One in five cancers affects blood cells and lymph nodes, causing leukemias and lymphomas, respectively. Although their treatment with drugs has led to a great advance in their cure, there are cases where there is no clinical response or resistance to them is generated.
In the last few years, an alternative for these cases has emerged: a cell therapy known as CAR-T that collects the T-lymphocytes of these patients, modifies them through genetic engineering in the laboratory and administer them again to the patient so that they attack the cancer more effectively. This strategy has meant a revolution in the treatment of hematological malignancies. This innovative new cellular medicine, also called chimeric antigen receptor T-lymphocyte therapy (CAR-T), is not without problems that can be summarized in the appearance of side effects, cases that are insensitive to the therapy and its high economic cost. Therefore, it would be very important to be able to select which patients are most likely to benefit from the use of CAR-T cells and understand how to improve the healing abilities of these cells.
In an article published at The Journal of The National Cancer Institute, the official magazine of the National Cancer Center (NCI) of the United States, the group of Dr. Manel Esteller, Director of the Josep Carreras Leukemia Research Institute (IJC), ICREA Research Professor and Professor of Genetics at the University of Barcelona, shows that the profile of chemical modifications of the DNA of CAR-T cells administered to the patient determines their clinical efficacy. The study was made possible thanks to the collaboration with researchers from the Barcelona Clinic Hospital, the Bambino Gesù Pediatric Hospital in Rome and the Sheba Medical Center in Israel, all of them pioneers in this novel therapy.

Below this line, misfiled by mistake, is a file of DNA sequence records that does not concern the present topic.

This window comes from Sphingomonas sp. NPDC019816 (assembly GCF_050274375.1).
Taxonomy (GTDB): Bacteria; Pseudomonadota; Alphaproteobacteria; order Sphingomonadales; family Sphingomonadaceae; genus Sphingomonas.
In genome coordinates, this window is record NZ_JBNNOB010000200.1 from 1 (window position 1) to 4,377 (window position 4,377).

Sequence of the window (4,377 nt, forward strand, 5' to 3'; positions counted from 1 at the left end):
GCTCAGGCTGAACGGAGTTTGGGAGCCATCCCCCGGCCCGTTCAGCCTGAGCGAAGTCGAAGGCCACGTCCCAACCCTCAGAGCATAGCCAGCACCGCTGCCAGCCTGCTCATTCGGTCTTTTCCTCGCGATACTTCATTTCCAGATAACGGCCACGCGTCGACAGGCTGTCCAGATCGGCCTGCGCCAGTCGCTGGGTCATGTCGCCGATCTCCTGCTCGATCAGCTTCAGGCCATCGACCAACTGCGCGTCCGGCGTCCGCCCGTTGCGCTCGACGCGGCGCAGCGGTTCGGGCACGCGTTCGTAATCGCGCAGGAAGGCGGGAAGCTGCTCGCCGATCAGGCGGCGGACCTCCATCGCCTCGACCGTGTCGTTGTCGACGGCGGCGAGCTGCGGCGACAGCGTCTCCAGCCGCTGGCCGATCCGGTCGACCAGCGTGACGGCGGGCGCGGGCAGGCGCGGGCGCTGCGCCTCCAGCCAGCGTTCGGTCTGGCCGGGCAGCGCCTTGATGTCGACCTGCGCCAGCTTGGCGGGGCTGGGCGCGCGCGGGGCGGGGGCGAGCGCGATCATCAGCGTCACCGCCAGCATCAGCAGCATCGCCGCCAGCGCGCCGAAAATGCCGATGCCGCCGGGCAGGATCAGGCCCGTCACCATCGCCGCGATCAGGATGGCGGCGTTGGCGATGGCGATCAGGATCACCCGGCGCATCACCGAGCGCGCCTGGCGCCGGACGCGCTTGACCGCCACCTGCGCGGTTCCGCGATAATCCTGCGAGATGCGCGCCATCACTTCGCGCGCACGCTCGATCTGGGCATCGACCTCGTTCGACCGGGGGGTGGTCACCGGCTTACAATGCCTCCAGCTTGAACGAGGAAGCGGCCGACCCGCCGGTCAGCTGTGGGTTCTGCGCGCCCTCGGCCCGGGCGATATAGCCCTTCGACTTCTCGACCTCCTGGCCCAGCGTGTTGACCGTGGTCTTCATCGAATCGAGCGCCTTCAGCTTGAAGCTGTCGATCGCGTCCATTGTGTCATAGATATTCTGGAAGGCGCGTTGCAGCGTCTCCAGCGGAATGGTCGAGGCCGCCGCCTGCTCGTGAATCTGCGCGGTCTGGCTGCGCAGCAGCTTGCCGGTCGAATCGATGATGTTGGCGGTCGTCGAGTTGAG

"CAR-T cell treatment has restored hope to patients with leukemia and lymphoma where all previous therapies had failed. However, we know very little about the factors that influence the success or not of this treatment",Dr. Esteller comments, and adds "we decided to look in detail at the molecular characteristics of more than 100 samples of CAR-T cells provided to patients with leukemias and lymphomas. We discovered that there was a genetic regulation profile (epigenome) that was associated with the absence of disease relapse and an improved overall survival of these people. In addition, we observed that this epigenetic pattern is typical of young T lymphocytes that, as they have a long life ahead and a greater capacity to remain in the patient's bloodstream, perhaps for this reason they are more efficient CAR-T cells. It is worth investigating now whether these cell subpopulations would be ideal to be selected and administered, or if we can also enrich them using epigenetic drugs that are already used in the context of other leukemias and lymphomas", concludes the researcher.
Garcia-Prieto, C.A., et al. (2021) Epigenetic Profiling and Response to CD19 Chimeric Antigen Receptor T-Cell Therapy in B-Cell Malignancies. JNCI: Journal of the National Cancer Institute. doi.org/10.1093/jnci/djab194.